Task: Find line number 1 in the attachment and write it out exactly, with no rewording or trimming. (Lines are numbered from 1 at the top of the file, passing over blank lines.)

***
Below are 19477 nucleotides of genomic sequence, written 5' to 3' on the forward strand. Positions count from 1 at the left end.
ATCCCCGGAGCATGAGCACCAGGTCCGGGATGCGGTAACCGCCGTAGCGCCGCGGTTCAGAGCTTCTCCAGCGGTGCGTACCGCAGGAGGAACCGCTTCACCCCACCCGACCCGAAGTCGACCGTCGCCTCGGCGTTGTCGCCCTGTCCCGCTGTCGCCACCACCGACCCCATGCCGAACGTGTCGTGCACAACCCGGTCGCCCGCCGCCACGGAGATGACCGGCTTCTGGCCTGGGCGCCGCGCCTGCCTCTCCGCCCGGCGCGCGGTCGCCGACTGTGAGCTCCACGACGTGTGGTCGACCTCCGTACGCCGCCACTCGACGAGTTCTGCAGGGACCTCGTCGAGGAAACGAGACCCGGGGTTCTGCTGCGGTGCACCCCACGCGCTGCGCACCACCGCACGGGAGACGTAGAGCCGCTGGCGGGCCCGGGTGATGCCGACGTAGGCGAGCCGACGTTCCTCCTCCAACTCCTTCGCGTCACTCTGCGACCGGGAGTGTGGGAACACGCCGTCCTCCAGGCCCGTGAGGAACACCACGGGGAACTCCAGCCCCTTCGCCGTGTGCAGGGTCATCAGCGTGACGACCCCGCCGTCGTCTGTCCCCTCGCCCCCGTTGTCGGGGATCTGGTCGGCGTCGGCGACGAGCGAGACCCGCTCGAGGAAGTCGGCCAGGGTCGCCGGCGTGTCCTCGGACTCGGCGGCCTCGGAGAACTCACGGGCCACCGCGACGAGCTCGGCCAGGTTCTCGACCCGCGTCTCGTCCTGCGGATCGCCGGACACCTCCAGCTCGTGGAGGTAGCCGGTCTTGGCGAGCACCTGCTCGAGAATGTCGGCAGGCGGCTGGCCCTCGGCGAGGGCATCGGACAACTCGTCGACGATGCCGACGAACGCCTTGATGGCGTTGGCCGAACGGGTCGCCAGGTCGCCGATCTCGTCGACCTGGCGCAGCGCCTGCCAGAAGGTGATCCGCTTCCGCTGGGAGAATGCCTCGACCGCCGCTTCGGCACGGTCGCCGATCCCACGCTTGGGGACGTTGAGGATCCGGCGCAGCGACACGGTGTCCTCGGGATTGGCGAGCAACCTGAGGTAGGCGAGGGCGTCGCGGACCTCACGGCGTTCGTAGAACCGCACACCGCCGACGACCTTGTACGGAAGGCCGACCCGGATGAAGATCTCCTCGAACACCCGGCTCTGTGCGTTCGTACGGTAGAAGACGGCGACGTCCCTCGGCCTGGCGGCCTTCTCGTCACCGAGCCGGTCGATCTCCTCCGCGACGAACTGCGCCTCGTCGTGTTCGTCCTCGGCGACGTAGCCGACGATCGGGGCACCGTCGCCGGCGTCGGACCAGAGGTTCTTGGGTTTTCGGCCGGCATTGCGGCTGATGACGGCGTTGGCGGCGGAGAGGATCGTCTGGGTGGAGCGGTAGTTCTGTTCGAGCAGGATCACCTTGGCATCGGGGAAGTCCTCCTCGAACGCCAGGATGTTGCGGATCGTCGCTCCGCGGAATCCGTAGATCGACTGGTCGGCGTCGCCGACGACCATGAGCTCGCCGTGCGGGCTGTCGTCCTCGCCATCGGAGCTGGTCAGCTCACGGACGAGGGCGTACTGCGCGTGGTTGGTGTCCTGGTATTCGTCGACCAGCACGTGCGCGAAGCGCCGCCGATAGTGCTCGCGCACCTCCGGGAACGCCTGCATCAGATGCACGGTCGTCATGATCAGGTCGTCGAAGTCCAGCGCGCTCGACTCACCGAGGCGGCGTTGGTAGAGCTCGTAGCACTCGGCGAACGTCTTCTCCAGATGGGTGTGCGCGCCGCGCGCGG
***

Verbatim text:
Below are 19477 nucleotides of genomic sequence, written 5' to 3' on the forward strand. Positions count from 1 at the left end.